« Reply #45 on: January 12, 2018, 09:51:27 AM »
Hi, Dennis. Congrats on your success!

This is where they read the first page from a story and a panel of agents "gongs" it when they'd stop reading. Anyway, my page did very well until the reader hit the paragraph where I stopped to describe things. The message was clear--given a choice between too much or too little, go with too little.

I've decided this is a critique trap. Critiquers can't resist objecting to any slowdown in the action in the first scenes, and they sometimes go overboard with that. A little setting description is okay and a good thing, even in the first scene. A sentence or two is good, as in Zollicoffer's example.

Give a man a gong, and he's going to "gong" it. It's Chekhov's gong.
« Last Edit: January 12, 2018, 09:55:23 AM by TromboneAl »

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Offline Dennis E. Taylor

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Re: Are you a minimalist writer?
« Reply #46 on: January 12, 2018, 08:45:29 PM »
Hi, Dennis. Congrats on your success!

I've decided this is a critique trap. Critiquers can't resist objecting to any slowdown in the action in the first scenes, and they sometimes go overboard with that. A little setting description is okay and a good thing, even in the first scene. A sentence or two is good, as in Zollicoffer's example.

Give a man a gong, and he's going to "gong" it. It's Chekhov's gong.

Thanks Al.

Yeah, I'm sure they're a little trigger-happy because they're trying to make a point, but it is instructive to me that they gonged me on the part of the page that I had to consciously work to add. So to a certain extent at least, my instincts about writing lean are correct.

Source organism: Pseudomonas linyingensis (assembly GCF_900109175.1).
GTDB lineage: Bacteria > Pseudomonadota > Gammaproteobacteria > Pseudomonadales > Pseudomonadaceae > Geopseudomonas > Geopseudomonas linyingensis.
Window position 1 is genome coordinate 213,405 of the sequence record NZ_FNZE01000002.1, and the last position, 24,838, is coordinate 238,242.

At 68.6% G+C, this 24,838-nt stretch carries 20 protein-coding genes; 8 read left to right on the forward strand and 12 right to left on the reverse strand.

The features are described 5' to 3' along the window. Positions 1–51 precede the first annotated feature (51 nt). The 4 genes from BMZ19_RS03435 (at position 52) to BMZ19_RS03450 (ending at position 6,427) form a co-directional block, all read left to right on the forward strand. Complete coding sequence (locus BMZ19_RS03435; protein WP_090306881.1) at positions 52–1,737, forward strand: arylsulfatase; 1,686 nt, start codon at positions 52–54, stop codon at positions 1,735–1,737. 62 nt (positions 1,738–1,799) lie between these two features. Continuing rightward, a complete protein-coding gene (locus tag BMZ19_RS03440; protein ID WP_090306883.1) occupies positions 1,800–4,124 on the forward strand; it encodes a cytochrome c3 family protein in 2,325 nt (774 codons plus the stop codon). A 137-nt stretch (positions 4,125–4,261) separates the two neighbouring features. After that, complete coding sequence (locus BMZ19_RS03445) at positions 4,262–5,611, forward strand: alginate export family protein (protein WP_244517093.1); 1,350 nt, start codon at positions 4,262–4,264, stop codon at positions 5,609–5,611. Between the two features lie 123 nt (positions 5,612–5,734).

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Re: Are you a minimalist writer?
« Reply #47 on: January 12, 2018, 08:50:43 PM »
Writing lean does not = writing short. The length of books has more to do with how much is in the book in terms of plot, time frame, characters, subplot than it does with flowery or spare language.

I write fairly lean, with far more dialogue than description, but my romances are mostly in the 105-120K range.

Offline David Peterson

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Re: Are you a minimalist writer?
« Reply #48 on: January 12, 2018, 09:34:11 PM »
My drafts are wordy, but I strive to be lean.

I have a notecard I keep for editing. It's a quote by Antoine de Saint-Exupery.

"Perfection is achieved, not when there is nothing more to add, but when there is nothing left to take away."

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Offline ThomasDiehl

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Re: Are you a minimalist writer?
« Reply #49 on: January 13, 2018, 01:18:39 AM »
Writing lean does not = writing short. The length of books has more to do with how much is in the book in terms of plot, time frame, characters, subplot than it does with flowery or spare language.
That depends. Some writers can write a journey from Sacramento to San Francisco and fill up a trilogy. Some need to make a detour visiting Australia to even scrape at novel length.